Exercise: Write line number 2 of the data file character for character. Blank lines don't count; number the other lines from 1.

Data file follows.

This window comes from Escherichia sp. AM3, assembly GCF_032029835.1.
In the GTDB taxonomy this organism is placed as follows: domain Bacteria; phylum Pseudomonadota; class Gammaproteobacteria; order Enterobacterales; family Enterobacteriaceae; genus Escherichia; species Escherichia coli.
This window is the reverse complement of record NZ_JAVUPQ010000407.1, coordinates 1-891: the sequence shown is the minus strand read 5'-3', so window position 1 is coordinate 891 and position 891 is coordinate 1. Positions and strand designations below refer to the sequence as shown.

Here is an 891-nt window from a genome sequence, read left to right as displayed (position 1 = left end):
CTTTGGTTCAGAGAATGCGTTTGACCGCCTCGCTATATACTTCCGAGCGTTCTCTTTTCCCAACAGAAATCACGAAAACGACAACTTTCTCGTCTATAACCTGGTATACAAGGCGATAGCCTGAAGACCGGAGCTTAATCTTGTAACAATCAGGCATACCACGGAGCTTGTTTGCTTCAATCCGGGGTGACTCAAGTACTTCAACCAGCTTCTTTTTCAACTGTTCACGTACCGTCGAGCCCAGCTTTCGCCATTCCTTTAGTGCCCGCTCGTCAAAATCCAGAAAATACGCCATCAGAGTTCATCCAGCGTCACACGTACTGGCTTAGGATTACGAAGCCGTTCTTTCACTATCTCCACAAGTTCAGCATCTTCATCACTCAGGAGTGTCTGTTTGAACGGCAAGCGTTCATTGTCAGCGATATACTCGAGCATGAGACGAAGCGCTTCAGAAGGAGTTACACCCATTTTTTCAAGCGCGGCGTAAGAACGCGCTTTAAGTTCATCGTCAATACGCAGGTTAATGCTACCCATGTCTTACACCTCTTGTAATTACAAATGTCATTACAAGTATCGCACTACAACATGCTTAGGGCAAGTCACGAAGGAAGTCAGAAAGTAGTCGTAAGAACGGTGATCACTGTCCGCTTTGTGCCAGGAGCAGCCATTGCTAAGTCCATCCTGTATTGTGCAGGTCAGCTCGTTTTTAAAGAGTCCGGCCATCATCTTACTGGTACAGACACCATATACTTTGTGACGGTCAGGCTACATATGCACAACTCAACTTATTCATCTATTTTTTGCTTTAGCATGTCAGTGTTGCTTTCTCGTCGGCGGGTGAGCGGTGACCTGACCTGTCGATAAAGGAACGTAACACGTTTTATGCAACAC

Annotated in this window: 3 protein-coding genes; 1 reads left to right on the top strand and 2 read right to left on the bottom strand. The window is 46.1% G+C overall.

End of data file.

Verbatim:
In the GTDB taxonomy this organism is placed as follows: domain Bacteria; phylum Pseudomonadota; class Gammaproteobacteria; order Enterobacterales; family Enterobacteriaceae; genus Escherichia; species Escherichia coli.